Description: This course will explore death and dying in the context of society. It will introduce learners to palliative/end-of-life care, including the underpinning principles and the emergence of this approach over the course of recent history. Holistic approaches to the care of the dying person and family will be emphasized. Emerging trends and issues will be explored.
|PSW1575||Life-Limiting Illness Across the Lifespan
Description: Using a lifespan approach, this course will examine the trajectory of life-limiting illnesses. Students will learn about common diagnoses, prognosis, treatments and procedures as they relate to the person's quality of life and death.
|PSW1580||Pain and Symptom Management in the Context of Life-Limiting Illness
Description: This course will emphasize the importance of initiating and maintaining holistic care measures to promote comfort of the dying person, including mouth care, bathing, personalized meal planning, repositioning, use of mobility aids and creating/maintaining a comfortable environment. Anticipating and managing potential complications using non-pharmacological interventions will be explored.
|PSW1585||Supportive Care for the Person and Family
Description: This course deepens the learners understanding of authentic therapeutic relationships within the context of death, dying and diversity. A person- and family-centered approach will be emphasized as foundational to developing and implementing an individualized plan of care in partnership with the interprofessional team.
|PSW1590||Medications at End-of-Life
Description: This course prepares the personal support worker with the foundational knowledge of commonly prescribed medications for the older adult at end-of-life while providing comprehensive palliative/end-of-life care in collaboration with the interdisciplinary team.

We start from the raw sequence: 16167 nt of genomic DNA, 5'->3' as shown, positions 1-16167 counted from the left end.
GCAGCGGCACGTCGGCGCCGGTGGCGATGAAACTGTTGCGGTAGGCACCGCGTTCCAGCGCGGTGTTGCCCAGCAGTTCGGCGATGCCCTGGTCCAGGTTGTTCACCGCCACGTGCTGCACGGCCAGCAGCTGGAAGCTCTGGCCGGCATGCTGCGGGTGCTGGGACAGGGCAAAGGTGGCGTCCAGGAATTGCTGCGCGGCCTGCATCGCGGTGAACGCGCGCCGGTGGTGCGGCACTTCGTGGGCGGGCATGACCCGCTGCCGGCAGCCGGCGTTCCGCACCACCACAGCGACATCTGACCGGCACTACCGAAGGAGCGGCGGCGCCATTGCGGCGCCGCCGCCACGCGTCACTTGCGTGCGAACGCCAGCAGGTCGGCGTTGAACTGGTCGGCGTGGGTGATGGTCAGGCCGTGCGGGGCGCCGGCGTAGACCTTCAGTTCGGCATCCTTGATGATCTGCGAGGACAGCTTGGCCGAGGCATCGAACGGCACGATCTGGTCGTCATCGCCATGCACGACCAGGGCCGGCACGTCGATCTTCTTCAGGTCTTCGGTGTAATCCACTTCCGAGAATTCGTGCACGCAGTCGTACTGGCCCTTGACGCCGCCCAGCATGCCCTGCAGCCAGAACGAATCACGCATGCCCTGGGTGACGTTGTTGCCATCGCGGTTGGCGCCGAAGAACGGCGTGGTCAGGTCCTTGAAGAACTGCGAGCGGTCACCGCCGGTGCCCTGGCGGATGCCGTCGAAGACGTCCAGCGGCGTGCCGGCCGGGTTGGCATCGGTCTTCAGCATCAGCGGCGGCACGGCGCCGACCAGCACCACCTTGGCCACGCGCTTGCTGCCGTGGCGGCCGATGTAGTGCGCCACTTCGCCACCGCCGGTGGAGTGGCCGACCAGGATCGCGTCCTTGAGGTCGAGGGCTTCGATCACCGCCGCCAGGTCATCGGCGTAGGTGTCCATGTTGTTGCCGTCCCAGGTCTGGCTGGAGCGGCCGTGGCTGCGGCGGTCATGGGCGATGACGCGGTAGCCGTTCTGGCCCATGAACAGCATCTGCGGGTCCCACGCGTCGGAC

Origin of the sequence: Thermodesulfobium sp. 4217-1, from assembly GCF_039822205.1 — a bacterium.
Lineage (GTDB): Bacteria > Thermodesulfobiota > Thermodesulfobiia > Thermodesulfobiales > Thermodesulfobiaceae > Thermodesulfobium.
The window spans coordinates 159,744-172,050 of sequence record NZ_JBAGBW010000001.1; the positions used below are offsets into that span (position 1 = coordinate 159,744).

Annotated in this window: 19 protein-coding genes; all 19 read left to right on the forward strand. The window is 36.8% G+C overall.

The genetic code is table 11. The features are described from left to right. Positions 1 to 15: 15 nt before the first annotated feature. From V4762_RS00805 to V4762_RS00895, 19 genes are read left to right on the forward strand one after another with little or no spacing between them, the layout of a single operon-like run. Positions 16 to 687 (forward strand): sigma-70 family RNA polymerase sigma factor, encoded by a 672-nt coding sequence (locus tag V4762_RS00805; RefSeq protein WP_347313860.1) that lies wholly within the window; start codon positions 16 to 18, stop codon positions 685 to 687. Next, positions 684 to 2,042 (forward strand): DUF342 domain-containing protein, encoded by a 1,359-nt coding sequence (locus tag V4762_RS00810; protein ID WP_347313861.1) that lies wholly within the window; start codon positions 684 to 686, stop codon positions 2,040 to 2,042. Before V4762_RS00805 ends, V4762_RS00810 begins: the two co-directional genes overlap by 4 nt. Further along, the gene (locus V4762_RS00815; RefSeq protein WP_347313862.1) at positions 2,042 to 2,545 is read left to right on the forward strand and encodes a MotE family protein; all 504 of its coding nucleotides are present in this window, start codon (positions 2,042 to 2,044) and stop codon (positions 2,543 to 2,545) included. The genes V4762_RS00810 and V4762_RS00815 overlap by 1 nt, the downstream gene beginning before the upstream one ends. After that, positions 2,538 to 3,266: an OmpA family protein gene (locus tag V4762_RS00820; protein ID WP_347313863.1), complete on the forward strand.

The College reserves the right to alter information including requirements and fees and to cancel at any time a program, course, or program major or option; to change the location and/or term in which a program or course is offered; to change the program curriculum as necessary to meet current competencies in the job market or for budgetary reasons; or to withdraw an offer of admission both prior to and after its acceptance by an applicant or student because of insufficient applications or registrations, over-acceptance of offers of admission, budgetary constraints, or for other such reasons. In the event the College exercises such a right, the College’s sole liability will be the return of monies paid by the applicant or student to the College.
Students actively registered in cohort delivered programs who take longer than the designed program length of time to complete their studies are accountable for completing any new or additional courses that may result due to changes in the program of study. Unless otherwise stated, students registered in non-cohort delivered programs must complete the program of study within seven years of being admitted to the program.